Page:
Spoof Me, To Hell With You

I have reached a point where managing a domain is becoming too arduous—at least from Webhost Yahoo!. There has been a marked increase in comment spam. Worse, yesterday my domain was spoofed by spammers.

Around 3:12 p.m., my inbox started filling up with returned e-mail from my domain name at my domain name. No such e-mail address exists. Someone had spoofed that address off my domain to make it seem like spam messages were coming from me. The returned messages probably represent a fraction of the thousands sent out over the last 24 hours. 

I immediately checked my Yahoo! hosting and determined that no one had directly accessed my account, although they may have accessed the provider’s SMTP servers for the spoofing. I next called Yahoo! technical support. I waited for 10 minutes and ended up speaking to someone on this continent and not from somewhere like India. His suggestion, and it was a bad one: Turn off the catchall mail box so that I would no longer get the hundreds of returned e-mails. I’m not an ostrich. I don’t stick my head in the sand and pretend a problem doesn’t exist. I wanted to stop the e-mail spoofing. he gave me a Yahoo! e-mail address to report the spoofing, which was little better than no help at all.

So, I had to begin the chase on my own, using Apple Mail to examine the raw e-mail headers. All the e-mails appeared to have numerical references off domain thebat.net. The domain is used by RITLabs, which makes e-mail program The Bat!. A notice on the company’s Website claims that RITLabs has nothing in common with ‘thebat’ spam messages. Apparently, that’s not the case. A February security alert warned that The Bat! could be used “create untrackable message and spoof message origin, including sender’s network”. Apparently, RITLabs hasn’t issued a patch for this flaw, and that’s assuming that it’s not a, uh, intentional feature.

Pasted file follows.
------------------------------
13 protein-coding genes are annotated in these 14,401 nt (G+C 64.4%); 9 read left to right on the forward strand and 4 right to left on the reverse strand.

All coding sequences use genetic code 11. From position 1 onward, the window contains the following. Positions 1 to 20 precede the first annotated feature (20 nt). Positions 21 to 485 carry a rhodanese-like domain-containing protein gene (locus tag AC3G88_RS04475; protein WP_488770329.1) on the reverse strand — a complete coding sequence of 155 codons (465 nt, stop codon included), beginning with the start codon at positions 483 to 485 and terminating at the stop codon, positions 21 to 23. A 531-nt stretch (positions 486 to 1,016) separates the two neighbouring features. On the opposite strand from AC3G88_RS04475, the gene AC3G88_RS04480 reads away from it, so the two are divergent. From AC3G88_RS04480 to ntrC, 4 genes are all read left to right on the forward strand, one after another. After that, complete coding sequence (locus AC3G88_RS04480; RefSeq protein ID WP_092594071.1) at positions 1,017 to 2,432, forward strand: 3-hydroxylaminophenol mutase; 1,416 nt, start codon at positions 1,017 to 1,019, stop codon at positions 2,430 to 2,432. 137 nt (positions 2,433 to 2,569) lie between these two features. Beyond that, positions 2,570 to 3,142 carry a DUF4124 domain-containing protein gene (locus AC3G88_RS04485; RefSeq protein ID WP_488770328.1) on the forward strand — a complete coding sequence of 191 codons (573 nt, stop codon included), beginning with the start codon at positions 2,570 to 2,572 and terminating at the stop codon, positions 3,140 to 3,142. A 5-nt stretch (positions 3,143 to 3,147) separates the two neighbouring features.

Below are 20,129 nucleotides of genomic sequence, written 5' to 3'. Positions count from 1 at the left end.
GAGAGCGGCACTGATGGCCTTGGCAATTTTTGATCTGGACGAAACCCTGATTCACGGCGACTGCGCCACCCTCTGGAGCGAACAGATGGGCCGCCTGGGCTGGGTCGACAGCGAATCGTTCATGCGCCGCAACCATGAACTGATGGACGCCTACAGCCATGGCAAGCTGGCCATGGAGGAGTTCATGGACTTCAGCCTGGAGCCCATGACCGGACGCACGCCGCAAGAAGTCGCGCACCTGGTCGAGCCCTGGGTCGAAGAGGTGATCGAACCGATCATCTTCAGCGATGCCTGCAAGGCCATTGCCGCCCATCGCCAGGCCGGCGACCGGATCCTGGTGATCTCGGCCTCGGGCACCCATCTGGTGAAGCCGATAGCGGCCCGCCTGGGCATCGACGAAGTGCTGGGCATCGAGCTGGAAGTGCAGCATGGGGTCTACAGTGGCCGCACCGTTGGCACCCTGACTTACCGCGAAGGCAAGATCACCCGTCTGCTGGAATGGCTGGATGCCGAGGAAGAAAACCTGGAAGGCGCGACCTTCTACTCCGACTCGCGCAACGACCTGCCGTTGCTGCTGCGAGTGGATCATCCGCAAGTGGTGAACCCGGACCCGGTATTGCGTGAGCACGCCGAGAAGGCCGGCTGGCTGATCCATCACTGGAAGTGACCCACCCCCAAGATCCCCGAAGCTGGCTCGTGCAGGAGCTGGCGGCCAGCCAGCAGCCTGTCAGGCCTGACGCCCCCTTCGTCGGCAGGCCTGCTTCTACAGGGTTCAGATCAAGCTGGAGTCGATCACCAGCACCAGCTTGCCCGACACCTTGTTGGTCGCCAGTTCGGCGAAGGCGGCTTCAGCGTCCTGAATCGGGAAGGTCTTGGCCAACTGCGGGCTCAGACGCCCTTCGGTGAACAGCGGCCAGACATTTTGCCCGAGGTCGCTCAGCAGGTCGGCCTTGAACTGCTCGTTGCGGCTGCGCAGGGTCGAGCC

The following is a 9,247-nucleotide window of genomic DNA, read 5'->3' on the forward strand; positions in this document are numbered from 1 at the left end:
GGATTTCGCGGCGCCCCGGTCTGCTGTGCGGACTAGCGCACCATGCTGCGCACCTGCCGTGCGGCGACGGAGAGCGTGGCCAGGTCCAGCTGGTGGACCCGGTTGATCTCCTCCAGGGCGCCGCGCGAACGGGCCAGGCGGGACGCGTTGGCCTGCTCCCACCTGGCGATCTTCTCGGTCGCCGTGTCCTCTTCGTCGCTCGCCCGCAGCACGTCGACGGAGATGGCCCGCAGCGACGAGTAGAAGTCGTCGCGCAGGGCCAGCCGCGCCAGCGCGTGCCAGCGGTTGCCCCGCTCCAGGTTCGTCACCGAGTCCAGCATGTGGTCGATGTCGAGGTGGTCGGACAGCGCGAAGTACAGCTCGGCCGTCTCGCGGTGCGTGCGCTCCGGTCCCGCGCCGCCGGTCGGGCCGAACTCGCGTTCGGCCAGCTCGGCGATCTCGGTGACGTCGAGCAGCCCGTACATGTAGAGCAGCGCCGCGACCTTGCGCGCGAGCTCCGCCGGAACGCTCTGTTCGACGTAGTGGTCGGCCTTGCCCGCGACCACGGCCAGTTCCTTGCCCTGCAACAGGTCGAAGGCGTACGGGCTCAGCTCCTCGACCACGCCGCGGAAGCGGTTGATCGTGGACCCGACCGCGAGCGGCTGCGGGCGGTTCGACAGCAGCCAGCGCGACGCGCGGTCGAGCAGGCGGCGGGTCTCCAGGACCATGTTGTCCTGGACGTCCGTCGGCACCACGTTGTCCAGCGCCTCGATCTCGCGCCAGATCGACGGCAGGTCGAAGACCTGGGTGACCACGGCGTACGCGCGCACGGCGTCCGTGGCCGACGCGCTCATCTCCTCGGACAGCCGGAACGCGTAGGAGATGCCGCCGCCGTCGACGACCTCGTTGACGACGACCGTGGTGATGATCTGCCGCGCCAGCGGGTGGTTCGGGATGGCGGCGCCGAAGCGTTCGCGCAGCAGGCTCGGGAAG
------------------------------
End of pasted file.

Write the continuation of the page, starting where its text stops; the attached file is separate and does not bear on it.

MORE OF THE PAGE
If the spammer used The Bat!, as it would appear, than it wouldn’t necessarily need Yahoo! SMTP server access (I think) and could easily cloak the originating IP address. Or so the situation seemed. But after scouring additional e-mails, I discovered disturbing identification that indicated the messages likely had been sent from mail servers hosted on Yahoo!.

Further investigation revealed an ongoing spam problem associated with Yahoo! Webhosting and two mail servers uncovered in my e-mails. I started this e-mail by saying that I might have to change Webhosts. I concluded my research while still writing this post. With certainty, I am searching for a new host and will move this blog. It’s my expectation that doing so may disrupt access. One option is to forgo hosting altogether. I haven’t made a decision yet on what I will do.

Photo Credit: Antonio Tajuelo

Editor’s Note: On Sept. 10, 2017, this post was recovered from my Facebook Timeline. Between autumn 2006 and Spring 2007, months of content was lost while changing blogging systems and webhosts. Date is authentic but not timestamp. I joined FB on Oct. 1, 2006.